A massive demonstration of around half a million people with the slogan “We are not afraid” took place in Barcelona on the 27th of August, following on from the terrorist attacks of the 17th of August in Barcelona and Cambrils, but it was tainted by protests, demands and strange things that go beyond the events themselves.

The protests, targeting the warmongering policies that form the backdrop to the terrorist attacks, reduced the tension on what could have been something islamophobic; an assault on a religion, culture or country which is blamed and attacked.  But no!  Catalan society didn’t allow itself to fall into this trap: it isn’t a religion’s fault, but rather policies at the service of militarism and related directly to the globalisation of fear.  The information circulating among those participating blamed people like King Felipe VI who sell weapons to Saudi Arabia.

The whistles of disapproval towards the representatives of the Royal Family and certain politicians resonated along the length of Passeig de Gracia and Plaza Catalunya during the demonstration.  This very rejection of the king’s presence was the driving force behind the 170 associations and platforms in the fields of human rights and others which organised the demonstration that, although a joint demonstration, was convened one hour earlier and under the slogan “Your policies, Our dead” and to which people were invited to go dressed in blue.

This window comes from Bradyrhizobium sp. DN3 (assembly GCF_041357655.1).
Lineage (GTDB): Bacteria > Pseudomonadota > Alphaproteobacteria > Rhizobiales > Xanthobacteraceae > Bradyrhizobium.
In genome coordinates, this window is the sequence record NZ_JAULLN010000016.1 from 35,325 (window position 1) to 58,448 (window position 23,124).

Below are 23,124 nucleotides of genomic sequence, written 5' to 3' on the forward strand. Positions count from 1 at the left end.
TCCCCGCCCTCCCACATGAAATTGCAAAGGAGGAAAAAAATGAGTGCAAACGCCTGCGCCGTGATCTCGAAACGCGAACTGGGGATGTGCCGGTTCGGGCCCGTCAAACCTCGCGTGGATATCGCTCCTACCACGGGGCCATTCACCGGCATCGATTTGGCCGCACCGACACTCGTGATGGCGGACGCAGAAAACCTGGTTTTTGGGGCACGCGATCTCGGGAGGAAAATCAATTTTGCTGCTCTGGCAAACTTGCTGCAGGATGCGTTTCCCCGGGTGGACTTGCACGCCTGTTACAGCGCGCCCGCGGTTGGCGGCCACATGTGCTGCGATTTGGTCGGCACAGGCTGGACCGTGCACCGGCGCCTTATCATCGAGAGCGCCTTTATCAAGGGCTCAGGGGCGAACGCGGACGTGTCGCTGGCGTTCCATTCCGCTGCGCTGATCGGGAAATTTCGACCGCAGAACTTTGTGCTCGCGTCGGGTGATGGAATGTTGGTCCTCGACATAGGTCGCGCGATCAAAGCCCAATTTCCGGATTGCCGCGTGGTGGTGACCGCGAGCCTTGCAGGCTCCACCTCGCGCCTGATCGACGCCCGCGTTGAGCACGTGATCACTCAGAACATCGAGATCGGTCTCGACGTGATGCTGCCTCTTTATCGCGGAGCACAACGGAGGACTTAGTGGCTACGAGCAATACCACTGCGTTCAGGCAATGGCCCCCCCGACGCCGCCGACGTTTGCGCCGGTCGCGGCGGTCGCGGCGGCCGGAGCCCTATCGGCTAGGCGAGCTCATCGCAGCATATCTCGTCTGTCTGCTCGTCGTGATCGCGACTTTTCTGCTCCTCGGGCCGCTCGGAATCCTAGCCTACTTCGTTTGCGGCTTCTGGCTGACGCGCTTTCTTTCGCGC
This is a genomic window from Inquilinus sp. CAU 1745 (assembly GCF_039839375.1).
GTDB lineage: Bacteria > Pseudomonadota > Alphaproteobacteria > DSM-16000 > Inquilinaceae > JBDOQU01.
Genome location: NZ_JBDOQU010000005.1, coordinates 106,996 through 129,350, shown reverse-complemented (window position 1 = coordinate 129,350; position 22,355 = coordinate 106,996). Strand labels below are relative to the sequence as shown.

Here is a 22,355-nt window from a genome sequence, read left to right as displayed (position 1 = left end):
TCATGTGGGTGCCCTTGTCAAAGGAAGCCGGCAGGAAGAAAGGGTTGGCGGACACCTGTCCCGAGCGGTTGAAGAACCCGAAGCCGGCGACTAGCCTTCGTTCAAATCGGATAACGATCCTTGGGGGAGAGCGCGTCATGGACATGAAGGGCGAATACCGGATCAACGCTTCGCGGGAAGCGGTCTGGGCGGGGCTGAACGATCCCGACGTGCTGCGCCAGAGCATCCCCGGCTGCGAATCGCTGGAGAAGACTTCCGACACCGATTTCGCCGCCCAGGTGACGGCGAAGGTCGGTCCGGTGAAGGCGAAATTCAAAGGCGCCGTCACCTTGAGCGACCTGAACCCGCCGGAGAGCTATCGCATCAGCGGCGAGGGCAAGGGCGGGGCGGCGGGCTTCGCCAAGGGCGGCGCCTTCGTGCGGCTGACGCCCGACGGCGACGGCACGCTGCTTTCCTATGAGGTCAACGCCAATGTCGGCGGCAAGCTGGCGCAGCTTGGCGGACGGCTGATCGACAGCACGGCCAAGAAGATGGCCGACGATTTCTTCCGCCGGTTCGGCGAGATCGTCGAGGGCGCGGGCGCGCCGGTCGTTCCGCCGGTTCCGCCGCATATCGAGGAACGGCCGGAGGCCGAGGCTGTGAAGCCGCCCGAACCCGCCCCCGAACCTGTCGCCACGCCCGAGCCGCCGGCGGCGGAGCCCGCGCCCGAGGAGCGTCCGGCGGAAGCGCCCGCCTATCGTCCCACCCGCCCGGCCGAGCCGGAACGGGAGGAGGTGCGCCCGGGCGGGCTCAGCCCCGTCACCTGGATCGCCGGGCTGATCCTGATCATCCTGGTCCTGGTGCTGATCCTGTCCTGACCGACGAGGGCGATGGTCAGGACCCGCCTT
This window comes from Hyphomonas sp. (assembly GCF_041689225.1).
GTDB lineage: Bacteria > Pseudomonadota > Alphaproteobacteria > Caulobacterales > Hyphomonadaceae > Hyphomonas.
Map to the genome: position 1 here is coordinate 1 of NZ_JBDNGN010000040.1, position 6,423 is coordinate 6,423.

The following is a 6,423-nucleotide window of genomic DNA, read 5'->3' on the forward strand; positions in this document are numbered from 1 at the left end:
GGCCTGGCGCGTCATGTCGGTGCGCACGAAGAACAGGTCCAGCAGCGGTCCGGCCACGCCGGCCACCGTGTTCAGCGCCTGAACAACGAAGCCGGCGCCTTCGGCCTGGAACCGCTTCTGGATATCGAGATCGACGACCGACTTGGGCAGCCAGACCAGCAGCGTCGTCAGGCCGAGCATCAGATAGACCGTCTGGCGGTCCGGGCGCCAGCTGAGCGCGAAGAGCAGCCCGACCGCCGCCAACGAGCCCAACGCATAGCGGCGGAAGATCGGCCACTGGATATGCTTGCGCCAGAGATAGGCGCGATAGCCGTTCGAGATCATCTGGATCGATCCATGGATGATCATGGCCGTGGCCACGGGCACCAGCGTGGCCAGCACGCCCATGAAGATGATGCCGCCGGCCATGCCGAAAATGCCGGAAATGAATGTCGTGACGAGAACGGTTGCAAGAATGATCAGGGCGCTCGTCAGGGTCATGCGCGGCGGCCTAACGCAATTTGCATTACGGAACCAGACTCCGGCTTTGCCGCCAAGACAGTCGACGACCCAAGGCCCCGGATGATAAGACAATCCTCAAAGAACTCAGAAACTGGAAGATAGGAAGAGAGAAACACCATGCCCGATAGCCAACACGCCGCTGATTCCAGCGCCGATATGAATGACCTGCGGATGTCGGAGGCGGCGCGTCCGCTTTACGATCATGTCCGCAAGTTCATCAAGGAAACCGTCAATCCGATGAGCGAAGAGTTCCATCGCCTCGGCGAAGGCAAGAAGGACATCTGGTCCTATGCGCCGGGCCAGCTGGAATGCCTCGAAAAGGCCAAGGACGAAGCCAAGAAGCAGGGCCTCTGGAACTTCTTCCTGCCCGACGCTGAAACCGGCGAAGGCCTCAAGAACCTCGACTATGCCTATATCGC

The demands of “no to terror and fear” and to defend every human being regardless of their beliefs can be added to the numerous acts of solidarity with the Muslim community and the support of all those who have offered their work in the aftermath of the attacks.

But this was also a strange demonstration.  It wasn’t a demonstration like previous ones.  Thousands of red and yellow roses were distributed among the participants; roses that people were invited to give away as a symbol of gratitude because protest and demands weren’t the only driving forces behind it.  This demonstration has shown how a transferential action such as hugging, gratitude and a display of emotion has the power to erase all cultural differences.  The protagonists weren’t the politicians, but rather the people.

Ten days on since the attacks, Catalan society is responding in an unpredictable way: love has surpassed hate.  The victims aren’t just those the van crashed into, but also the attackers themselves (we could say murderers), who dead or alive, are the consequence of an irrational society.  “We lost 8 children from Ripoll,” said one of the neighbours who couldn’t believe that those children, young people between 17 and 20 years old, could have committed such an atrocity.  We won’t go into this now, but it’s worth mentioning, that those young men, those murdered killers, have the right to be judged like any other human being should be, under a law that isn’t about punishment and revenge, but is instead integrating.  But this will no longer be possible in the case of those who are dead.

It was also a strange demonstration because in that effusive love, the security services, until now so blamed by the same sector of society that approves of “no to fear”, became accomplices of the citizens; heroes to be thanked, hugged and applauded.

But if there’s anything to be taken away from this, looking ahead to what direction these events and responses could take in in the future, it’s that society knows that Muslims aren’t the cause, and that Catalan society will not be silenced by the hatred and fear that arms traders and warmongers try to transmit.  Because we screamed it out loud, “We are not afraid!”